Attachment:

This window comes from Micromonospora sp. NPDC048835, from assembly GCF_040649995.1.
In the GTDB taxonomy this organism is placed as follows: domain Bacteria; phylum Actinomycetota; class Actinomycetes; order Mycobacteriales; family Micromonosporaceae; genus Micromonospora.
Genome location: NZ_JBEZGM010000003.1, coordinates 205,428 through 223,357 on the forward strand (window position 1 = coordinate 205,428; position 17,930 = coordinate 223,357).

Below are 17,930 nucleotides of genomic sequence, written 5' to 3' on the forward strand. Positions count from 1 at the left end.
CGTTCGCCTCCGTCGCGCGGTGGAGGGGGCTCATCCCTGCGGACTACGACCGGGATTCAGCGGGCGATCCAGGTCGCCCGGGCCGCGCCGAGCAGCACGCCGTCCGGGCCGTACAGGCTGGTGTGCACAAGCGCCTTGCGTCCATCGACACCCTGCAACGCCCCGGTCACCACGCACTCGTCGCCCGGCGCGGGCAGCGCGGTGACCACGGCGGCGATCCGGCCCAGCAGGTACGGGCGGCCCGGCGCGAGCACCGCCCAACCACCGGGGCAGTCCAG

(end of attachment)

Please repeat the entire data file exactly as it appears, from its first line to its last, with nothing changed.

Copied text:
This window comes from Micromonospora sp. NPDC048835, from assembly GCF_040649995.1.
In the GTDB taxonomy this organism is placed as follows: domain Bacteria; phylum Actinomycetota; class Actinomycetes; order Mycobacteriales; family Micromonosporaceae; genus Micromonospora.
Genome location: NZ_JBEZGM010000003.1, coordinates 205,428 through 223,357 on the forward strand (window position 1 = coordinate 205,428; position 17,930 = coordinate 223,357).

Below are 17,930 nucleotides of genomic sequence, written 5' to 3' on the forward strand. Positions count from 1 at the left end.
CGTTCGCCTCCGTCGCGCGGTGGAGGGGGCTCATCCCTGCGGACTACGACCGGGATTCAGCGGGCGATCCAGGTCGCCCGGGCCGCGCCGAGCAGCACGCCGTCCGGGCCGTACAGGCTGGTGTGCACAAGCGCCTTGCGTCCATCGACACCCTGCAACGCCCCGGTCACCACGCACTCGTCGCCCGGCGCGGGCAGCGCGGTGACCACGGCGGCGATCCGGCCCAGCAGGTACGGGCGGCCCGGCGCGAGCACCGCCCAACCACCGGGGCAGTCCAG